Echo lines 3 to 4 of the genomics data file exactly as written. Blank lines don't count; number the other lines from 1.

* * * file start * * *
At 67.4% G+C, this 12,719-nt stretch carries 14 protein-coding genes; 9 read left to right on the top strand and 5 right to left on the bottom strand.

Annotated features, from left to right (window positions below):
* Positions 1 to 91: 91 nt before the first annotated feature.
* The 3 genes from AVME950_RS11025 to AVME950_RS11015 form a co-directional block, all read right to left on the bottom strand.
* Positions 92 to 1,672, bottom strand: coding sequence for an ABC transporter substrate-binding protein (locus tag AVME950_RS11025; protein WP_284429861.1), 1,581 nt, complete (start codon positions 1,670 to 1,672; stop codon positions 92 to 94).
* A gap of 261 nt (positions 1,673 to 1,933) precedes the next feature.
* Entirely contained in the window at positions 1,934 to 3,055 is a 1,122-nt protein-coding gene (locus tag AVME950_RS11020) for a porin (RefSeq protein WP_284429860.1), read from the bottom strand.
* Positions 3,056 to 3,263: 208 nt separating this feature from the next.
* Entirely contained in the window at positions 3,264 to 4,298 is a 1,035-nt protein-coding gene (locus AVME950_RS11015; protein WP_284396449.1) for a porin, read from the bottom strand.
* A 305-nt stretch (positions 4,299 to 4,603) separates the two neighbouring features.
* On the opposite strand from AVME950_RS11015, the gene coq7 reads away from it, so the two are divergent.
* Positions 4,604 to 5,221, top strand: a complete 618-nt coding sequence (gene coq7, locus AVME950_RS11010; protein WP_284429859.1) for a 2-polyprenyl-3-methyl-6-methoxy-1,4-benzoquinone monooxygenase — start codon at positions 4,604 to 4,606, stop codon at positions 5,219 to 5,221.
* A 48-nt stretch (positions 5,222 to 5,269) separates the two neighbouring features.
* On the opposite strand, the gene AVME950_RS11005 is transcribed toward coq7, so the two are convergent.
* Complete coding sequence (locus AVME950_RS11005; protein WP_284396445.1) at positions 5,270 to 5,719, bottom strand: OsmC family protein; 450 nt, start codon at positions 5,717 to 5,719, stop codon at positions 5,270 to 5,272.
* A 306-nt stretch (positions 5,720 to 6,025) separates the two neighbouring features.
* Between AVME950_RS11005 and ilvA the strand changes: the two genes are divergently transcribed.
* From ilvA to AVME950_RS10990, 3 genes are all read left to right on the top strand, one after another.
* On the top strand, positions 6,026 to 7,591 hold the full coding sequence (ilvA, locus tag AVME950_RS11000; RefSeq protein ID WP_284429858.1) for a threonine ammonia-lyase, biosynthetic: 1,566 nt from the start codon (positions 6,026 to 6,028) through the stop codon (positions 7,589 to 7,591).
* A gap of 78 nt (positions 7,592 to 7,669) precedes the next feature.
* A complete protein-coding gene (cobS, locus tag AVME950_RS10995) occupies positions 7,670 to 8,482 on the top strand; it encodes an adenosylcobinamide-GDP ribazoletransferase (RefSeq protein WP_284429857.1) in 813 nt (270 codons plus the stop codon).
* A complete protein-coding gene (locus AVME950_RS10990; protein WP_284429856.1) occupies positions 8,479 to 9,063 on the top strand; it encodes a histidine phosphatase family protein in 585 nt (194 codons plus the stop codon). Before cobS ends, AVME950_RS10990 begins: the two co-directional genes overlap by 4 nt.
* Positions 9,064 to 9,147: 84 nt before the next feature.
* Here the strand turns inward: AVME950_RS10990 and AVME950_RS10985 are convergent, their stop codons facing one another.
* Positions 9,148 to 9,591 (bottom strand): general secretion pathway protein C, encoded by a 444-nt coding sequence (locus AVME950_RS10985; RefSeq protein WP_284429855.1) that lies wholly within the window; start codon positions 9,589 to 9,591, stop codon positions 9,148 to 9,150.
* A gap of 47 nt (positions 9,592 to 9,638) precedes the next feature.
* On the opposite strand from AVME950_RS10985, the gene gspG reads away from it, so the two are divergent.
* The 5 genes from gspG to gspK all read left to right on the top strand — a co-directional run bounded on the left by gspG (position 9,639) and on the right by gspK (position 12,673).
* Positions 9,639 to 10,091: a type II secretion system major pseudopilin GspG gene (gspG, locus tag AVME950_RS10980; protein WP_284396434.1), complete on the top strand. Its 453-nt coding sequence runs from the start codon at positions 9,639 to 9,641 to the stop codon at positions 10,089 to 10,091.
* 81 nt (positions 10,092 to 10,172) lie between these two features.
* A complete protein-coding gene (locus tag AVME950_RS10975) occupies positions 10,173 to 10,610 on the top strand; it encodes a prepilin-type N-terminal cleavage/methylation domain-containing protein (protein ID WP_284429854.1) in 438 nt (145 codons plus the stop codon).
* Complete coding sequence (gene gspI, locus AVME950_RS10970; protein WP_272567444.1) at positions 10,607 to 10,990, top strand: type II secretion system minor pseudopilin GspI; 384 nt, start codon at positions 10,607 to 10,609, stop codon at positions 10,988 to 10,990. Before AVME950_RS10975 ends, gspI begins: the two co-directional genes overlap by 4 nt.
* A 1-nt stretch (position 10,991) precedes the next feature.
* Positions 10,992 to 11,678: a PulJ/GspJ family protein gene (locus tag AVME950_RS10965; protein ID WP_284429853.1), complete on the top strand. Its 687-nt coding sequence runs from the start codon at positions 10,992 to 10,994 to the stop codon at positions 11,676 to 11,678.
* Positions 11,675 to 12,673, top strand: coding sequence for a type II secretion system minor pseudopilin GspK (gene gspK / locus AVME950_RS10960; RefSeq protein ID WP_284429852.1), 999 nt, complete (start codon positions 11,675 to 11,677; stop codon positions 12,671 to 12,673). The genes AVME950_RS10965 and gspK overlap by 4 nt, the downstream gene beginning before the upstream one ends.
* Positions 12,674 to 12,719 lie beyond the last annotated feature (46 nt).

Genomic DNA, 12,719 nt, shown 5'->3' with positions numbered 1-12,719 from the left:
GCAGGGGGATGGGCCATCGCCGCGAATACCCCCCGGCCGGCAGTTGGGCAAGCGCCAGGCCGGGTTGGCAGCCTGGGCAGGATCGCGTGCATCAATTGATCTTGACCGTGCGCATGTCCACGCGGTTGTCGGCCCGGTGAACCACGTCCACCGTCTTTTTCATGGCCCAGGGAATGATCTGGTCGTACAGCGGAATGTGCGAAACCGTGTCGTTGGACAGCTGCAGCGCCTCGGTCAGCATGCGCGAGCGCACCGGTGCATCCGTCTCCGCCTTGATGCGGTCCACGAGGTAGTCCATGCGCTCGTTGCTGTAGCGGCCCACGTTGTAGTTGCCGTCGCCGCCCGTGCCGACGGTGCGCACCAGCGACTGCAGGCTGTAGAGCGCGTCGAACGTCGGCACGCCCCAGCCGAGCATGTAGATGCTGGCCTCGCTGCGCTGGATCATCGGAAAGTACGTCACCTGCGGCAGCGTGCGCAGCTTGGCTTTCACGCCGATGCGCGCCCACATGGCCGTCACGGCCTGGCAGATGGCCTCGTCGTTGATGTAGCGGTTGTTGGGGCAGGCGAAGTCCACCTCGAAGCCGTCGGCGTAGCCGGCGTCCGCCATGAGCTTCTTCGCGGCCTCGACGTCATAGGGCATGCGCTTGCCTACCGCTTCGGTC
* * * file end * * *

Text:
* Positions 1 to 91: 91 nt before the first annotated feature.
* The 3 genes from AVME950_RS11025 to AVME950_RS11015 form a co-directional block, all read right to left on the bottom strand.